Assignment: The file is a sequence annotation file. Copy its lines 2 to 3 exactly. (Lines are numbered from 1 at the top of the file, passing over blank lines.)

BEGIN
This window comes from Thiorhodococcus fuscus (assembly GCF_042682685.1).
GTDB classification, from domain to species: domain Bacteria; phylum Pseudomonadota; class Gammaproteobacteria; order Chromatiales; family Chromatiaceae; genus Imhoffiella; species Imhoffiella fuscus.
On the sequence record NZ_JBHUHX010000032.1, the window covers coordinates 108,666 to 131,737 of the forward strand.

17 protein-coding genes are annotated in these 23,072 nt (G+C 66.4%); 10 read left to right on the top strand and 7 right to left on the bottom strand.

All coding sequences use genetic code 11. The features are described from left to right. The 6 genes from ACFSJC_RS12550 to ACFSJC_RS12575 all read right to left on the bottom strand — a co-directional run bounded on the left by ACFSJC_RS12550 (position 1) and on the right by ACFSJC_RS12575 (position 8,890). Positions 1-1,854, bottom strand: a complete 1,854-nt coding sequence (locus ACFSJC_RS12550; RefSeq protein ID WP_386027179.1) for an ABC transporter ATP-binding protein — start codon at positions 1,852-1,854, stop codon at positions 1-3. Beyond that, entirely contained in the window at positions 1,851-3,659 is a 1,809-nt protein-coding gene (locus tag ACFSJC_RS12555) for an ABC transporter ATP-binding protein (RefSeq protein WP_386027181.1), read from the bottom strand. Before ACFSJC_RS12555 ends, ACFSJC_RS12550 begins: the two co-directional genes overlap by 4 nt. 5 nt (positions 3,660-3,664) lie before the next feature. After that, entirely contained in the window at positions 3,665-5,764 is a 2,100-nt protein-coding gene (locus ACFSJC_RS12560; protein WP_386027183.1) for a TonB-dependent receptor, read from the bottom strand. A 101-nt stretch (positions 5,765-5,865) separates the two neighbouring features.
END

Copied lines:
GTDB classification, from domain to species: domain Bacteria; phylum Pseudomonadota; class Gammaproteobacteria; order Chromatiales; family Chromatiaceae; genus Imhoffiella; species Imhoffiella fuscus.
On the sequence record NZ_JBHUHX010000032.1, the window covers coordinates 108,666 to 131,737 of the forward strand.